Brandy Snaps

10 January, 2014

Tremendous growth

GB’s key brandy brands are Soberano, Byass and Lepanto and he claims “tremendous growth” in international markets. For Soberano, total volume has seen an 8% increase in international markets and value is up 13%, says Bertino. “In the past 12 months we have seen double-digit growth in Slovakia, Lithuania and Russia. Lepanto has seen great performance in a number of markets in that year with volume and value grown also in double digits in Germany, US, Lithuania, UK, Slovakia and Canada. 

“Mexico is a very important market for us and brandy has been in the Mexican market for decades, forming part of our history given the strong Spanish links with the country. In 2003 the total consumption of brandy was at 5 million cases and today has dropped to 3 million cases,” he says.

Bertino sums up brandy’s typical consumer and usage: “Generally, the consumer tends to have the same profile in most international markets – male, 40-plus with high income, although in some Nordic countries and in the UK anecdotally, women are beginning to consume more.

“Generally brandy is drunk in the traditional way, however in some markets it is served over ice – most notably in Scandinavian markets. In Mexico it is mixed with cola or ginger ale but not used in cocktails as yet. There is some evidence that brandy is being used more in cocktails in the markets where cocktails are popular, such as the States and the UK,” he says.

“We are combating the traditional service methods of brandy by looking for food and wine-matching opportunities and we have seen great acceptance in Spain and Mexico when matching top-end brandies, such as Lepanto, with chocolate, with cigars and where we have broken new ground is matching Lepanto with cheese,” says Bertino.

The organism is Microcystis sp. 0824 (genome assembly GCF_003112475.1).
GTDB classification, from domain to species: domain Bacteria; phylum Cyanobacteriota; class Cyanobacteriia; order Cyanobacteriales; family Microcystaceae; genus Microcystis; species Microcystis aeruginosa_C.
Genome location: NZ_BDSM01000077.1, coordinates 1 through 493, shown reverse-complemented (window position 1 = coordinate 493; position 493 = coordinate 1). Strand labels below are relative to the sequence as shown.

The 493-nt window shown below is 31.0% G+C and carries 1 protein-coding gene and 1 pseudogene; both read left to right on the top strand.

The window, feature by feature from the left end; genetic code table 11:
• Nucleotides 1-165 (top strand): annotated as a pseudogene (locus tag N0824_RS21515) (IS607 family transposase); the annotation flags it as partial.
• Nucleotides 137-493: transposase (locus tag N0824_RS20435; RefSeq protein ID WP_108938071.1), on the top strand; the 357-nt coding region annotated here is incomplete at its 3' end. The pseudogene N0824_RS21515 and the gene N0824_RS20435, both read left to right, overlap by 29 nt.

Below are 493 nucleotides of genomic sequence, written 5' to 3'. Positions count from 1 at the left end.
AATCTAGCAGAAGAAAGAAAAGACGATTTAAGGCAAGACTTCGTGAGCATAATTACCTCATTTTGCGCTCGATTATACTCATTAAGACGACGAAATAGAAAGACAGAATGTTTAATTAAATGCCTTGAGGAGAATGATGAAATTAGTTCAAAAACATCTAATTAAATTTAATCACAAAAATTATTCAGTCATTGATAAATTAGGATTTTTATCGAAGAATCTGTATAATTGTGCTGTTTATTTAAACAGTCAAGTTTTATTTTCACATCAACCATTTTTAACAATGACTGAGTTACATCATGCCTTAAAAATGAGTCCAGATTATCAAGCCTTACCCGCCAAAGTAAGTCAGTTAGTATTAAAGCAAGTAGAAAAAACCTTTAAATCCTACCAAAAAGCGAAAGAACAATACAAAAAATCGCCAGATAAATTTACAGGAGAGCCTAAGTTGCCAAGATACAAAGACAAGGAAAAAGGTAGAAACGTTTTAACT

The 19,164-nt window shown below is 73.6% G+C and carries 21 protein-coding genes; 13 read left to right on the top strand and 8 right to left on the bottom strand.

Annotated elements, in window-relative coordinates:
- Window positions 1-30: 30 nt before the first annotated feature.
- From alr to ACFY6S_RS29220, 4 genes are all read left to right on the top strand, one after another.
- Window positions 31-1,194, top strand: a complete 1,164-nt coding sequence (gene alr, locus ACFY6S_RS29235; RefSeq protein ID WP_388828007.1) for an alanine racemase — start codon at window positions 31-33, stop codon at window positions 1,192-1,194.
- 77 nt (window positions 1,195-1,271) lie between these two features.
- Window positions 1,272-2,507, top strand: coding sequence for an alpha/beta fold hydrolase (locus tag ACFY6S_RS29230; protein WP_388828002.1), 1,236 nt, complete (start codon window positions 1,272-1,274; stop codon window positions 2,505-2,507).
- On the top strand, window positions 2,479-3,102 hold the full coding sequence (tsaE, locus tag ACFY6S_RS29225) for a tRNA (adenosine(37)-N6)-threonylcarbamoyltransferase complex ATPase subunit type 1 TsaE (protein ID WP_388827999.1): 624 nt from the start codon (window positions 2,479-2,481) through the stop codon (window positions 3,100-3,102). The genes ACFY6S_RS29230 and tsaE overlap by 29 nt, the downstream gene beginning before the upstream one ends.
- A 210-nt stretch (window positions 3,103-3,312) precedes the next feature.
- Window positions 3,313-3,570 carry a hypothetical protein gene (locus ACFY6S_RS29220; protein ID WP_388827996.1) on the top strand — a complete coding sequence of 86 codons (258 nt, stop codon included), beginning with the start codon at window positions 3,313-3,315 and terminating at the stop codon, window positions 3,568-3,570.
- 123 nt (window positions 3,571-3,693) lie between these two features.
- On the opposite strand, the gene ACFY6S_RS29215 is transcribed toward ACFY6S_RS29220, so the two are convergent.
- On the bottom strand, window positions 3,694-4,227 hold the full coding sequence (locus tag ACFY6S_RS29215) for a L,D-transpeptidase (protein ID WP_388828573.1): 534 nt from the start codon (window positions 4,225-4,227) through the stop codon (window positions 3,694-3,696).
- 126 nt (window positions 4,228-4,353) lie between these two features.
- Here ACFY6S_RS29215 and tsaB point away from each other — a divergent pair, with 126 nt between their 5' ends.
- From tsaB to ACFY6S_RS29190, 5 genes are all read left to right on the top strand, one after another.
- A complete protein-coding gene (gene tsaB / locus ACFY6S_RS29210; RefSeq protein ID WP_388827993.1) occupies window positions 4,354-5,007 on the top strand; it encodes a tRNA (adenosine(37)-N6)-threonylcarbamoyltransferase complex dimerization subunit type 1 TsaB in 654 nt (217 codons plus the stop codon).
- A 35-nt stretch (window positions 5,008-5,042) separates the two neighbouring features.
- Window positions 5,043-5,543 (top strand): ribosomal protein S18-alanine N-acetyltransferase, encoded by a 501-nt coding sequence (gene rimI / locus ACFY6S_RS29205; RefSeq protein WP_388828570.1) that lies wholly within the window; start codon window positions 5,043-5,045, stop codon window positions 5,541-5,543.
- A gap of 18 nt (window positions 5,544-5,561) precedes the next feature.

Pernod Ricard recently launched premium Solera Reserva Spanish brandy Domecq 1820 to “refresh and draw new consumers to the category”.

The company values the total brandy category at around £190 million and says it is dominated by French brands. These are showing a value decline, while Pernod research shows that non-French brandies are showing a value growth of 14%.

Domecq 1820 is produced and aged for two years in American oak in Malaga. It is targeted at older men aged 50-plus. 

“Recent research among our 50 to 67-year-old ABC1 target consumers shows they are ready to welcome a new brandy from Spain, merging tradition and expertise with modern cues,” says Vicky Wood, Pernod Ricard UK’s marketing head.

Returning to French brandy, Sauvage says Bardinet “will present an innovation in January, developed with the expertise of our cellarmaster, Bénédicte Bertet, and aged in our own cellars near Bordeaux, which will highlight the quality and the potential of this category.”

Oliver Dickson, senior brand manager at William Grant’s UK distributor, First Drinks, looks after the Three Barrels, the number one French brandy brand in the UK.

He says: “The total brandy category in the on-trade is currently in growth, up 11.6%, and Three Barrels is growing at 1.5% (CGA, total UK trade). In the off-trade, brandy is not performing as well but remains in growth, up 0.7%.





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